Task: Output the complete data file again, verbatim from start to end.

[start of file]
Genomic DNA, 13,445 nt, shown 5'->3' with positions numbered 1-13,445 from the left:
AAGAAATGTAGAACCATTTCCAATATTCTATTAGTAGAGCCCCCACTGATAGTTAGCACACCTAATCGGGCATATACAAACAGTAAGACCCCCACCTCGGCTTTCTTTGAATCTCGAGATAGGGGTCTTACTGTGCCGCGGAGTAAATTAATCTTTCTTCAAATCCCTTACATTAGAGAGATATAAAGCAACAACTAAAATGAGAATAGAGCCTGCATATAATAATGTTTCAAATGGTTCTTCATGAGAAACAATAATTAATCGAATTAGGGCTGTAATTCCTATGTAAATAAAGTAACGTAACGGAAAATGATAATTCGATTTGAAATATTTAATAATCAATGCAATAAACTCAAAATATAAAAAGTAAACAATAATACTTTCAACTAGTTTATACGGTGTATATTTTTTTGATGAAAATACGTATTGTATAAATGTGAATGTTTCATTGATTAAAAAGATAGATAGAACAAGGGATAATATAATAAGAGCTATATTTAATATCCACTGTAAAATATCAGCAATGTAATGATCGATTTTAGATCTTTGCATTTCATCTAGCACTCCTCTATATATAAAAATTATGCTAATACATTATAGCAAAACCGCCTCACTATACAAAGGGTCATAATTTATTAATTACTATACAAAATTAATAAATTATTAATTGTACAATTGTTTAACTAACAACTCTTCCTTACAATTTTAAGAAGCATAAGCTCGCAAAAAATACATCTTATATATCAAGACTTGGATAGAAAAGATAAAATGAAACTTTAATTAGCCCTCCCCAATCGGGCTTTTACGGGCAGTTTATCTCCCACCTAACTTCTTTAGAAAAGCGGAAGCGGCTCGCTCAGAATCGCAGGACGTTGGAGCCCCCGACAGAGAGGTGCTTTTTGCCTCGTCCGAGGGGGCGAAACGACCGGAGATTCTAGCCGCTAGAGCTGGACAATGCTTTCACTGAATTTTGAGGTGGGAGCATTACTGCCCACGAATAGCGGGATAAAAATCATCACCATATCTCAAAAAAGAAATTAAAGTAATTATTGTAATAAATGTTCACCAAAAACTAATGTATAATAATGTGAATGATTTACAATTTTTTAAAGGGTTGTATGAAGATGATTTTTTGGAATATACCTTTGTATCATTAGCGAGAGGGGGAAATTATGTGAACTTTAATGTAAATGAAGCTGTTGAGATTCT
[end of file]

Genomic DNA, 13,445 nt, shown 5'->3' with positions numbered 1-13,445 from the left:
AAGAAATGTAGAACCATTTCCAATATTCTATTAGTAGAGCCCCCACTGATAGTTAGCACACCTAATCGGGCATATACAAACAGTAAGACCCCCACCTCGGCTTTCTTTGAATCTCGAGATAGGGGTCTTACTGTGCCGCGGAGTAAATTAATCTTTCTTCAAATCCCTTACATTAGAGAGATATAAAGCAACAACTAAAATGAGAATAGAGCCTGCATATAATAATGTTTCAAATGGTTCTTCATGAGAAACAATAATTAATCGAATTAGGGCTGTAATTCCTATGTAAATAAAGTAACGTAACGGAAAATGATAATTCGATTTGAAATATTTAATAATCAATGCAATAAACTCAAAATATAAAAAGTAAACAATAATACTTTCAACTAGTTTATACGGTGTATATTTTTTTGATGAAAATACGTATTGTATAAATGTGAATGTTTCATTGATTAAAAAGATAGATAGAACAAGGGATAATATAATAAGAGCTATATTTAATATCCACTGTAAAATATCAGCAATGTAATGATCGATTTTAGATCTTTGCATTTCATCTAGCACTCCTCTATATATAAAAATTATGCTAATACATTATAGCAAAACCGCCTCACTATACAAAGGGTCATAATTTATTAATTACTATACAAAATTAATAAATTATTAATTGTACAATTGTTTAACTAACAACTCTTCCTTACAATTTTAAGAAGCATAAGCTCGCAAAAAATACATCTTATATATCAAGACTTGGATAGAAAAGATAAAATGAAACTTTAATTAGCCCTCCCCAATCGGGCTTTTACGGGCAGTTTATCTCCCACCTAACTTCTTTAGAAAAGCGGAAGCGGCTCGCTCAGAATCGCAGGACGTTGGAGCCCCCGACAGAGAGGTGCTTTTTGCCTCGTCCGAGGGGGCGAAACGACCGGAGATTCTAGCCGCTAGAGCTGGACAATGCTTTCACTGAATTTTGAGGTGGGAGCATTACTGCCCACGAATAGCGGGATAAAAATCATCACCATATCTCAAAAAAGAAATTAAAGTAATTATTGTAATAAATGTTCACCAAAAACTAATGTATAATAATGTGAATGATTTACAATTTTTTAAAGGGTTGTATGAAGATGATTTTTTGGAATATACCTTTGTATCATTAGCGAGAGGGGGAAATTATGTGAACTTTAATGTAAATGAAGCTGTTGAGATTCT